Social media selling

Did you see this article in the New York Times last week? The gist is that the Tupperware party is moving to Social Media. The bastion of MLM sales. The originator of the “burp and seal” container has decided to get into Facebook and Twitter. (OK, they were already there but now there’s going to be more there there).

The times they are a-changing.

The original idea of products like Tupperware and their spawn was to host a party in your home, ply your friends with some white wine and convince them to buy a couple of items. The more ambitious “consultants” built networks and actually made (and make) real money. These were social gatherings designed to co-opt our personal relationships for financial gain.

Yea, that’s a bit cynical but it really is at the core of why someone does this. I experienced this first hand when my wife was a Pampered Chef consultant. (Though I will say that if you are into cooking the Pampered Chef stuff is really good. We didn’t make much money off that plan but we have a lot of cool cookery items…)

We leverage our relationships for financial gain. Isn’t that what you are trying to do for your business or non-profit? Creating and leveraging a relationship with someone in the hopes that you will get them to give you money. A basic business transaction.

The problem is – you can only tap your friends so often. Keep selling and they begin to ignore you.

People are trolling Facebook or scanning Twitter because it is fun. It is a diversion that can border on an obsession. It is up to you to capture their attention and then hold it long enough to where you become part of their routine. That task has become even more difficult in our short attention span world.

This video does a pretty good job of showing the difference in sharing pre- and post-Facebook:

As you migrate your messaging and marketing efforts towards Social Media don’t lose sight of the benefits of old school relationship building. If you really want to build a relationship with your customers or donors give them something first and frequently – before you ask for the order.

Rememeber, you don’t have the advantage of plying them with white wine to get them to sign.

Your thoughts?

Steve Allan, Social Media Specialist

SMThree

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About Steve Allan

I am a Social Media specialist uniquely focused on the management, messaging and marketing of social media platforms for non-profits and small businesses.
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2 Responses to Social media selling

  1. Elias Shams says:

    It’s no brainer to see that social media is here to stay for good. Given vast variety of the existing channels to choose and stick with, it’s time for such a hot space to enter into a new category. There is a need for a portal to provide a quick and intelligent decision for both the consumer and the enterprise about their online connections.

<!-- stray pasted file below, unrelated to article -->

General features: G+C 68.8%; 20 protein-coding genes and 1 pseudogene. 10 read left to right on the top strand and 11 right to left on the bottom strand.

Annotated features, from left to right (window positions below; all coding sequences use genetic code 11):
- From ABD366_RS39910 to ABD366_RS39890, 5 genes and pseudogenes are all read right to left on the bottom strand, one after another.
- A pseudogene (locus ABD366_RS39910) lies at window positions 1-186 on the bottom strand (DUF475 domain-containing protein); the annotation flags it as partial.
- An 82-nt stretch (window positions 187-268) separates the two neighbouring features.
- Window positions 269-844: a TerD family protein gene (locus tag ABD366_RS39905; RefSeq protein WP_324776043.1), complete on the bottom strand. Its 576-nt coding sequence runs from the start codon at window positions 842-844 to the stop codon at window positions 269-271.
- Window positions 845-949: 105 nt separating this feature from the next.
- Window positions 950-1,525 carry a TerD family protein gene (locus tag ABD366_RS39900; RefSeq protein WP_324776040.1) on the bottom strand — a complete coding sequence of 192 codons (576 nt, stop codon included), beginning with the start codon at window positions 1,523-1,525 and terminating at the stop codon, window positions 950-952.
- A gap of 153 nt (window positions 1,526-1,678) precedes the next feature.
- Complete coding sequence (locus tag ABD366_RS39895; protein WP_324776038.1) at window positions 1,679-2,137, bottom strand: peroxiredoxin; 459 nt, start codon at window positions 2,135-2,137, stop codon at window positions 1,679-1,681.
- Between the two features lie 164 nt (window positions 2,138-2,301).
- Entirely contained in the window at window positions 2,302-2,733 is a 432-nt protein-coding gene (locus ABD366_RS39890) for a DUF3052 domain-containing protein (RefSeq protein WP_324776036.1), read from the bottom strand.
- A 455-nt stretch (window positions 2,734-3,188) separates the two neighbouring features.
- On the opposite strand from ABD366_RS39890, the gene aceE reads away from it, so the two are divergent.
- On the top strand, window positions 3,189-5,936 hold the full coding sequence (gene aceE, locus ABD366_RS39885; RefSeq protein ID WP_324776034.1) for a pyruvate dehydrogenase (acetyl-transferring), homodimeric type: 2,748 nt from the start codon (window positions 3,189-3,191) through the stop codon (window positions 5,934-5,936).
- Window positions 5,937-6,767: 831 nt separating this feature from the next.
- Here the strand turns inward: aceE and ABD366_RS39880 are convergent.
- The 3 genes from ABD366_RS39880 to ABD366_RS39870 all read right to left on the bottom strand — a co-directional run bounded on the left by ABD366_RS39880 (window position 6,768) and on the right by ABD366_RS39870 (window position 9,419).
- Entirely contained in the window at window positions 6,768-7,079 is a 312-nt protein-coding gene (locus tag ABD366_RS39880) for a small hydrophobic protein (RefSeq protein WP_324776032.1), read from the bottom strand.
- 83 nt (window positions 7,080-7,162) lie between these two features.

A Platform to Help us to Distinguish Our Quality vs. Quantity Friends, Fans, Followers, and Companies

    Facebook, Twitter, LinkedIn, Youtube, Flickr and others have been doing a decent job of providing additional marketing exposure and even in some cases, additional revenue. However, as more and more social networking sites pop up, how do you manage your brand across all these channels? Maybe more importantly, which one of these sites should you select as the one that will help you best reach your target audience? The proliferation of the social media avenues is becoming overwhelming.

    This glut of information reminds me of the early 90’s when WWW was adopted broadly by the general public. Every company rushed to have a presence, to the point it became literally impossible to find the right information on the Web. That’s when a better generation of search engines – at first the Yahoo! and then Google – entered the market and helped us find the most relevant information by just typing simple keywords in their search box. If you had asked before Google launched, if there was a need for another search engine – most would have said no, we already have those….

    Then came Web 1.0 & 2.0 – Youtube, Flickr, myspace, Facebook, Twitter and countless others have turned everyday people into content producers, influencers and experts. We basically tripled down on the information overload How do you know which channels to select for deploying your social media strategy? How do you know which one is the right channel to let your fans and followers to find you, your products, and services? Most importantly, who is Joe Smith that is recommending that person, that company, that product?

    I hope my awesomize.me can accomplish such a mission. The site is not another social networking platform. Yet the portal to all your existing social media channels. The platform helps you, your fans, your potential clients to make an intelligent decision as to which company to connect to or follow via which social media channels and why? It’s free!

    Elias
    CEO & Founder

    http://awesomize.me

  2. Olga says:

    Hi Steve,

    I totally agree with you. I have a couple friends who can’t seem to stop selling to me each time they see me, which eventually tarnishes the relationship. Indeed, there really is no going around the good old “give first” and “be of value to others”. If there is a hidden agenda behind the “value”, people will sense it sooner or later.

    You attract what you put out.

    I wonder how you deal with friends who try to sell to you?

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